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MONIQUE BATSON: Celebrate National Tourism Week by participating locally

Last night I bought tickets to a concert. It’s an artist my friend loves and I barely know, but at this point I’d practically pay y’all to sing live in a venue.

Music has always been a passion of mine, and concerts a pastime I love more than anything. But last year I watched as, one by one, the shows I had bought tickets for were refunded. Each time hurt a little more.

I remember March 2020, standing in a store and looking at people wearing masks and gloves spaced around the aisles to reach the cash register, feeling as if we’d never have a normal life again. And once establishments began to close, it was all but certain.

The spontaneous trips I’d take with my kids to places in Houston and Galveston were a thing of the past. We’d never visit another zoo or museum again.

But last night, I bought tickets to a concert.

Last weekend, I spent time at RiverFest.

Next week, I’ll get my second Moderna dose.

And while we’re still amid this pandemic, that feeling of dread I felt looking at the masks and gloved hands is slowly fading.

“People are becoming a lot more comfortable,” Jefferson County Judge Jeff Branick said during Tuesday’s Commissioner’s Court meeting after declaring May 2-8 National Travel and Tourism Week. “The number of new virus cases is down dramatically. Hospitalizations are down dramatically. Things are looking good. I’m happy to see those numbers and a rebound in tourism.”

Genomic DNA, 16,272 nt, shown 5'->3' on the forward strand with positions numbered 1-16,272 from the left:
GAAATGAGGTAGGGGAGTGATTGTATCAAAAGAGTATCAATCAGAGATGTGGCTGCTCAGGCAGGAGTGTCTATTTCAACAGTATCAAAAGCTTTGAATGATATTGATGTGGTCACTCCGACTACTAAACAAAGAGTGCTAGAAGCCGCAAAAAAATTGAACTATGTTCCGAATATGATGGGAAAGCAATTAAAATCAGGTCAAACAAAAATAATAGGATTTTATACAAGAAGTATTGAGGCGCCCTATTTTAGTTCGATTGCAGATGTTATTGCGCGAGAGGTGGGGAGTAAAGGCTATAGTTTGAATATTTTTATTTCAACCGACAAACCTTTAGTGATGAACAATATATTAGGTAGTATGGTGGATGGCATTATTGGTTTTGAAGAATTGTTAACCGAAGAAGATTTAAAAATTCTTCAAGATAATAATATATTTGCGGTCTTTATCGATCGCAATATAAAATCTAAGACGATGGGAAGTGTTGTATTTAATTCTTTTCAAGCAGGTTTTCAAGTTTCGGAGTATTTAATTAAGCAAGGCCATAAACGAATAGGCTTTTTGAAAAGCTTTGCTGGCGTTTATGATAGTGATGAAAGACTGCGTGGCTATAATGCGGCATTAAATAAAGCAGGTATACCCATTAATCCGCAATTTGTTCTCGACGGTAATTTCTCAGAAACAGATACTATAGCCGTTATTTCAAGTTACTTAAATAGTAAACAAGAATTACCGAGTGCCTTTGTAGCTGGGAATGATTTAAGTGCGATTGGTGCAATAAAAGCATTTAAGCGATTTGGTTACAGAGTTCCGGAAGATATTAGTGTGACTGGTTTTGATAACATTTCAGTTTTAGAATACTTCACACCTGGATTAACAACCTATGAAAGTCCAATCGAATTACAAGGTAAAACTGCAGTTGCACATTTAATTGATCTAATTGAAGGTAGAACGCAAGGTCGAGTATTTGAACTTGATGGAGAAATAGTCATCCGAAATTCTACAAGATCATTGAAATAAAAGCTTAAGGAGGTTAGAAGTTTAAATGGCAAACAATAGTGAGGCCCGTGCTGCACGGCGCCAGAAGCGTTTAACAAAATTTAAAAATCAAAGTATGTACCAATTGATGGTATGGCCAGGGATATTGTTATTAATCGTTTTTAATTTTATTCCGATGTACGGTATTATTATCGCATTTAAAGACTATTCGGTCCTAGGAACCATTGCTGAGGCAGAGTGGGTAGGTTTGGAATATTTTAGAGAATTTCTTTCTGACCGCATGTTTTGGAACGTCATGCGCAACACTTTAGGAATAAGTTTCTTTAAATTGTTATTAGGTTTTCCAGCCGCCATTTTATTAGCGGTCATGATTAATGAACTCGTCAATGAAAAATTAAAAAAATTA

Kathi Hughes, director of the Ben J. Rogers Regional Visitors Center, told commissioners that tourism numbers in the area are increasing by the day.

“People are traveling; they’re coming in,” she said. “Not just your mom and dad who, the kids are off to college, and they’re traveling across the U.S. and looking for things to do; but a lot of people within about 300 miles. And they’re coming in, staying in our hotels and RV parks, spending money and they’re staying longer.”

Hughes referenced the Museum of the Gulf Coast in Port Arthur, saying since reopening they’ve kept a steady number of visitors.

“Some of our museums have pretty much never stopped,” Hughes said.

Have you visited one lately?

I’m ashamed to say as a lifelong Southeast Texan, I was in my 30s before I realized how many quality museums and attractions we have in the area.

While working in Downtown Beaumont during Spring Break, I didn’t have childcare for my youngest two boys and brought them to the office. They dutifully sat at empty desks and watched Netflix without making a fuss. But to help ease the burden and stretch their legs, every day at lunch we walked to a different museum.

The Eddison Museum was a one-room wonder that I could have stayed in for hours. The Fire Museum was filled with fascinating artifacts. The Art Museum was gorgeous. The Energy Museum was mind-blowing.

And if you haven’t been to the aforementioned Museum of the Gulf Coast, which Port Arthur Newsmedia featured in a recent edition, you’re missing out on a true gem.

If anything, this pandemic may have opened our sleepy eyes to the beautiful things around us.

“There’s nothing to do in Southeast Texas,” people used to say.

I doubt many feel that way in more. Just take a look around. Visit the beaches and boardwalks again. Watch a community theatre show. Try a new restaurant. Pick up bird watching.

And if you see me, say “hi.” Because I’m ready to step foot outside the walls of my home and explore everything around me.

Monique Batson is Port Arthur Newsmedia editor. She can be reached at


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